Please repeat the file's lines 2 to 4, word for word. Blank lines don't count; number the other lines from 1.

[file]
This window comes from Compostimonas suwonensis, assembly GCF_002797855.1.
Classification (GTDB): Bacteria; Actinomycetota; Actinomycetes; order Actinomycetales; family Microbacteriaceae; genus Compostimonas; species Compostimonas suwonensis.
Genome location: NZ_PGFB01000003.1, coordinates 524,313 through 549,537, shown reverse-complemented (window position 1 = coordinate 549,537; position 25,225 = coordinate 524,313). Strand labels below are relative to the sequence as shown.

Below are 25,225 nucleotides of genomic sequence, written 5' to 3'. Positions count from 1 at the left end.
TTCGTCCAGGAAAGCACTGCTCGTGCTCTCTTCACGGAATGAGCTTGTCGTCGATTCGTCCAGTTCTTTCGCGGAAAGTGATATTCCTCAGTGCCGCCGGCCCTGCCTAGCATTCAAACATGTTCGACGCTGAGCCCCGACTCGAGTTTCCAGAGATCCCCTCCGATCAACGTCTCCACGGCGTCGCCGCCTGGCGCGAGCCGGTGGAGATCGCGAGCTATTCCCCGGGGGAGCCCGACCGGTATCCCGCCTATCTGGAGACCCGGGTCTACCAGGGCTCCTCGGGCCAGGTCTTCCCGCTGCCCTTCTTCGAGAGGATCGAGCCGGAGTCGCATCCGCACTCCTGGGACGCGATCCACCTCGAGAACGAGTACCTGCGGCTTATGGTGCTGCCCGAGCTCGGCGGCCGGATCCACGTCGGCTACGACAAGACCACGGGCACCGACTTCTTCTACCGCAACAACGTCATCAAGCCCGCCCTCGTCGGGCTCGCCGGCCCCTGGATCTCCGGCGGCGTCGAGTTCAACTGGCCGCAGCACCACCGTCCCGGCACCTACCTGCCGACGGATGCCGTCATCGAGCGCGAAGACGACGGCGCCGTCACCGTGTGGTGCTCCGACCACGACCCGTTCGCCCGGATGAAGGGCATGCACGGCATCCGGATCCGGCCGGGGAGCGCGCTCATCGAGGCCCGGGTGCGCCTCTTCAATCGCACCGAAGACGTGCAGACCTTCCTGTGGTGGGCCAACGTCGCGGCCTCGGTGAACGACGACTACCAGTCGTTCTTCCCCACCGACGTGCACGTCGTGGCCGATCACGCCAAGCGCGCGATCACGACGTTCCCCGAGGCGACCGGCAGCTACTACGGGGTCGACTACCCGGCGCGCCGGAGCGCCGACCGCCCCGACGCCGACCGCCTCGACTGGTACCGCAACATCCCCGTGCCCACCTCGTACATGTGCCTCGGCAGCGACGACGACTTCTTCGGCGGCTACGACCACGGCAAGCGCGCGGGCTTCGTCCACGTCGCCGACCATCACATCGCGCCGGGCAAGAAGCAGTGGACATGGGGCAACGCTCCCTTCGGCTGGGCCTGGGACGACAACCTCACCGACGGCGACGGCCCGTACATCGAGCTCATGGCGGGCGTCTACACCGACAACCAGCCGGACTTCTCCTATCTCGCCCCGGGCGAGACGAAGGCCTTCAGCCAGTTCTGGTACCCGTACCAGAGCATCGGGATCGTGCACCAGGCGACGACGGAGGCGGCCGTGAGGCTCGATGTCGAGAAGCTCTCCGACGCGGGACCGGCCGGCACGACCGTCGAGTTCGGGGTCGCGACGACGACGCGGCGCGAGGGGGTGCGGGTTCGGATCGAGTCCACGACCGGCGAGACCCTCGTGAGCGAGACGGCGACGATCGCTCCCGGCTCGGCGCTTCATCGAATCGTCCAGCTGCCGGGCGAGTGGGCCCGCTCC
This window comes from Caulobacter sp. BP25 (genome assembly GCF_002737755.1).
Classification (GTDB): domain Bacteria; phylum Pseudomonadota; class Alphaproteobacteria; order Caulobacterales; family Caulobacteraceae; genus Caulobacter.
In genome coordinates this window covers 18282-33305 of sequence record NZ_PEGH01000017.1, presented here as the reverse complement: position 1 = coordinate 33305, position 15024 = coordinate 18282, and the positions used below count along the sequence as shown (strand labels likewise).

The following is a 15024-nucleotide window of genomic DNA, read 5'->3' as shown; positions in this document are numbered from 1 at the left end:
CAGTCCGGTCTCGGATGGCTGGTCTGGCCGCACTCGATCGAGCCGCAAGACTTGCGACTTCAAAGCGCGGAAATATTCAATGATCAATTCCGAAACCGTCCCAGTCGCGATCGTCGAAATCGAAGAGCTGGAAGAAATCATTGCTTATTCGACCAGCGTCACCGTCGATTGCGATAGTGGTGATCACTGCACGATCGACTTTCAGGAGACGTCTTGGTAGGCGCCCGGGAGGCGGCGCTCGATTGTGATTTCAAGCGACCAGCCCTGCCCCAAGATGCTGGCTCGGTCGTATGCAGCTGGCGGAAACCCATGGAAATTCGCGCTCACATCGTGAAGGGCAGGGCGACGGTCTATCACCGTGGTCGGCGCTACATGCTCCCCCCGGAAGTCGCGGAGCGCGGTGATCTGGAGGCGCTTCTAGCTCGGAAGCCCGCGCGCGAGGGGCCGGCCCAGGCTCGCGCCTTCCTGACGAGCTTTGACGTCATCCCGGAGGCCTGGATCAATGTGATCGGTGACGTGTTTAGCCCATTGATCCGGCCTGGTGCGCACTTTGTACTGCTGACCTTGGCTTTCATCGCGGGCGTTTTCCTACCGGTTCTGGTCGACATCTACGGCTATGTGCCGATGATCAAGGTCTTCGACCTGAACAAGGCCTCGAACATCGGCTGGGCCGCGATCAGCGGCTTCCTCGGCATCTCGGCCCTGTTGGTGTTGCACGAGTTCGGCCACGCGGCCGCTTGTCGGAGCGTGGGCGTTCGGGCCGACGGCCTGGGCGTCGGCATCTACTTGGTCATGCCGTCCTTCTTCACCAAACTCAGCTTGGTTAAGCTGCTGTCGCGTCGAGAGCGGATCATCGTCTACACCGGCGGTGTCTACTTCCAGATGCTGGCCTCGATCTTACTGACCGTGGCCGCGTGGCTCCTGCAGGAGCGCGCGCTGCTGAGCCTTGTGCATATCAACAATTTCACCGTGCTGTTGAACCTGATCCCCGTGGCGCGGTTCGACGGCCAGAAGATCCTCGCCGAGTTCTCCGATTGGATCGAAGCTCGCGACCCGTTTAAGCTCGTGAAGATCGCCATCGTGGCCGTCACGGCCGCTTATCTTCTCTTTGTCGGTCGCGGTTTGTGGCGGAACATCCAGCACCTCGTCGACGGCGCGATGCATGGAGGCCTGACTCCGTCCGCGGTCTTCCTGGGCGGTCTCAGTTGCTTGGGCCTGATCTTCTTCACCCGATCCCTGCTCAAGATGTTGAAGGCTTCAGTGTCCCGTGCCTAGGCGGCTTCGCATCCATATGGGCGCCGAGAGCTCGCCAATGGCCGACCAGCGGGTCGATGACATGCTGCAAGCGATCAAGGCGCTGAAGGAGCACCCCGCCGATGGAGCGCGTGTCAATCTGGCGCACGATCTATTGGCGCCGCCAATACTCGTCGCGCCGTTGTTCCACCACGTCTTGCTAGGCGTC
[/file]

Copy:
Classification (GTDB): Bacteria; Actinomycetota; Actinomycetes; order Actinomycetales; family Microbacteriaceae; genus Compostimonas; species Compostimonas suwonensis.
Genome location: NZ_PGFB01000003.1, coordinates 524,313 through 549,537, shown reverse-complemented (window position 1 = coordinate 549,537; position 25,225 = coordinate 524,313). Strand labels below are relative to the sequence as shown.

Below are 25,225 nucleotides of genomic sequence, written 5' to 3'. Positions count from 1 at the left end.